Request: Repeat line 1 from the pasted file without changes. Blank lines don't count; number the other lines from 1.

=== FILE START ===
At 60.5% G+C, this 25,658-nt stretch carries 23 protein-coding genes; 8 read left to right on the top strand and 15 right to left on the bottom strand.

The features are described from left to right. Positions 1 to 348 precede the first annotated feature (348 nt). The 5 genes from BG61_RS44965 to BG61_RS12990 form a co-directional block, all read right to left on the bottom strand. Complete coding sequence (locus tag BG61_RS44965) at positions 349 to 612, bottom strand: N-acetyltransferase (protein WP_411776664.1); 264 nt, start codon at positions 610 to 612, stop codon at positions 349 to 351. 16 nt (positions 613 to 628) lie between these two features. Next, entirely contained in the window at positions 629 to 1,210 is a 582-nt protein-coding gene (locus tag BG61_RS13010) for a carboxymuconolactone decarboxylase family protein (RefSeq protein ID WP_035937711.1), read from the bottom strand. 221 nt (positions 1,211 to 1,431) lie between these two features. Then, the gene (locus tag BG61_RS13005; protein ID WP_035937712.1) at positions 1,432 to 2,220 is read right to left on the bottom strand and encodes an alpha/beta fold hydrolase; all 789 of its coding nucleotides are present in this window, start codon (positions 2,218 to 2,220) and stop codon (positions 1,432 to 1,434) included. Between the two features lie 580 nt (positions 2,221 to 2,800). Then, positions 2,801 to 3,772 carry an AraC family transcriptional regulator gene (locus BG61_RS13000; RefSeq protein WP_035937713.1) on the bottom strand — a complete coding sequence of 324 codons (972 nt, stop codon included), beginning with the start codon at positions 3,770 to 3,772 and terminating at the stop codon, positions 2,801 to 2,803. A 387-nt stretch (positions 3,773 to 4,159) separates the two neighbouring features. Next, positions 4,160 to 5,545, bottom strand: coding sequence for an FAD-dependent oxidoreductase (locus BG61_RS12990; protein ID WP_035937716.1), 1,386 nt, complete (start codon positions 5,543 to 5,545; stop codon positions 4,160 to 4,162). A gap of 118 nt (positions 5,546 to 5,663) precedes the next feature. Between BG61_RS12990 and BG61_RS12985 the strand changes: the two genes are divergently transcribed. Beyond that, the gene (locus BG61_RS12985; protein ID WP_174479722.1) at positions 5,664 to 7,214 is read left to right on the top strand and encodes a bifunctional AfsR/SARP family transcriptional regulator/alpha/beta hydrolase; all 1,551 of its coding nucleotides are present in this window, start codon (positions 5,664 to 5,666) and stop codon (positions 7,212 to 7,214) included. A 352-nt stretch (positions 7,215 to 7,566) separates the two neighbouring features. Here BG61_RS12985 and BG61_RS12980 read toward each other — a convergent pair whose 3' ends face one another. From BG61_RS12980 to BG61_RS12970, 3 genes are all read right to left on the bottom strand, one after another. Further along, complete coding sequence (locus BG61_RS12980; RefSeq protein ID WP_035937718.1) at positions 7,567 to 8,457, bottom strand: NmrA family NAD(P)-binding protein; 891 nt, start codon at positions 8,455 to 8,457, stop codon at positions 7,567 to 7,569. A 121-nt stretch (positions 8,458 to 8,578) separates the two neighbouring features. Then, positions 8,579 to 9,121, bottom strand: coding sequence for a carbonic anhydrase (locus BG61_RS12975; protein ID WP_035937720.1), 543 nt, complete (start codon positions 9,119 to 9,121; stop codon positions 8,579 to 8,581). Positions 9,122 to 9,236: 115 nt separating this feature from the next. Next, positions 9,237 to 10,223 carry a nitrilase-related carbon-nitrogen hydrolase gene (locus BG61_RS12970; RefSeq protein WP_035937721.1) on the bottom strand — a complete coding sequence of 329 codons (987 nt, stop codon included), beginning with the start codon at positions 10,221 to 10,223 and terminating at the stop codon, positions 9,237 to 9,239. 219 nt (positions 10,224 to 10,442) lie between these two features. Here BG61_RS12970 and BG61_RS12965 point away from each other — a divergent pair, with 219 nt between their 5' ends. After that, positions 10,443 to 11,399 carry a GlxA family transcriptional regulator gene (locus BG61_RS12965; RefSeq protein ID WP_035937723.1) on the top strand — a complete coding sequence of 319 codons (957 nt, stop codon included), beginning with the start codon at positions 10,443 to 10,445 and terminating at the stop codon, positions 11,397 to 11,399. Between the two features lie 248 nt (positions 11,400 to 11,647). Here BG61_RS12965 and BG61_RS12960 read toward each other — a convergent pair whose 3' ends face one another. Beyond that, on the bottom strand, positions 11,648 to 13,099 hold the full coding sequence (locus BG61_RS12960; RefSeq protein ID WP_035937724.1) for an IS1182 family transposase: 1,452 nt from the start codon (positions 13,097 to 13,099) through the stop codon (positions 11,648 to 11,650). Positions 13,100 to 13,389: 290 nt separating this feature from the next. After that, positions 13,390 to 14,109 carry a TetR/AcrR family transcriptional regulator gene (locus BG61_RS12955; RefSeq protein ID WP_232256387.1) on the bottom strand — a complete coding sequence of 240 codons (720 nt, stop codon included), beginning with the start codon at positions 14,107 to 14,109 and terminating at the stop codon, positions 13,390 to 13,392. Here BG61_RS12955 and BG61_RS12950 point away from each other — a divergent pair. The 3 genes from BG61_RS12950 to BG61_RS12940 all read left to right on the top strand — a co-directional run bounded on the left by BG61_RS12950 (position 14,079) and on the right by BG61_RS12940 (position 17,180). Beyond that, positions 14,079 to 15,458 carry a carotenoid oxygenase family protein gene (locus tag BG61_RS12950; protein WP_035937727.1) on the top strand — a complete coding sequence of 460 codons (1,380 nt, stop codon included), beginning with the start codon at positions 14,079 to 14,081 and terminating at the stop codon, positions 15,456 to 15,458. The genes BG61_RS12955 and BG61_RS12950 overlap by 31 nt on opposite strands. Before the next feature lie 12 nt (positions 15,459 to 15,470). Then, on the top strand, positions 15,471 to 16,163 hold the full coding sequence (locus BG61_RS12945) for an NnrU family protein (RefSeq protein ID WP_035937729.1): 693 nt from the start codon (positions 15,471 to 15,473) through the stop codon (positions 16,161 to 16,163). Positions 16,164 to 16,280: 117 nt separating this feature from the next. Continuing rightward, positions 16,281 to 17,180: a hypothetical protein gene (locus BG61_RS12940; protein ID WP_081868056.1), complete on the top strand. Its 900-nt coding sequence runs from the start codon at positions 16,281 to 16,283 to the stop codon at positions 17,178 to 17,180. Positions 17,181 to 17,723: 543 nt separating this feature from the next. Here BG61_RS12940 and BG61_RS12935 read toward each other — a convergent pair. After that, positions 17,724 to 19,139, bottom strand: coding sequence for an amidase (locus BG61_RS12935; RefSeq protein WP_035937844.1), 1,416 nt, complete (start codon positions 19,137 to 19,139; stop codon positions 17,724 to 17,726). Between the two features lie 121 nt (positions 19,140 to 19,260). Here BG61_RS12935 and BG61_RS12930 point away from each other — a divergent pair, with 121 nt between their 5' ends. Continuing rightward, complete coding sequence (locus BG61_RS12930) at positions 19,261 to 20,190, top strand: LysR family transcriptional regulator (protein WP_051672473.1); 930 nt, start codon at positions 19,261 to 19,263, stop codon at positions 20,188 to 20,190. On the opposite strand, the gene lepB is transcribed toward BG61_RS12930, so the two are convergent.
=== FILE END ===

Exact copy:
At 60.5% G+C, this 25,658-nt stretch carries 23 protein-coding genes; 8 read left to right on the top strand and 15 right to left on the bottom strand.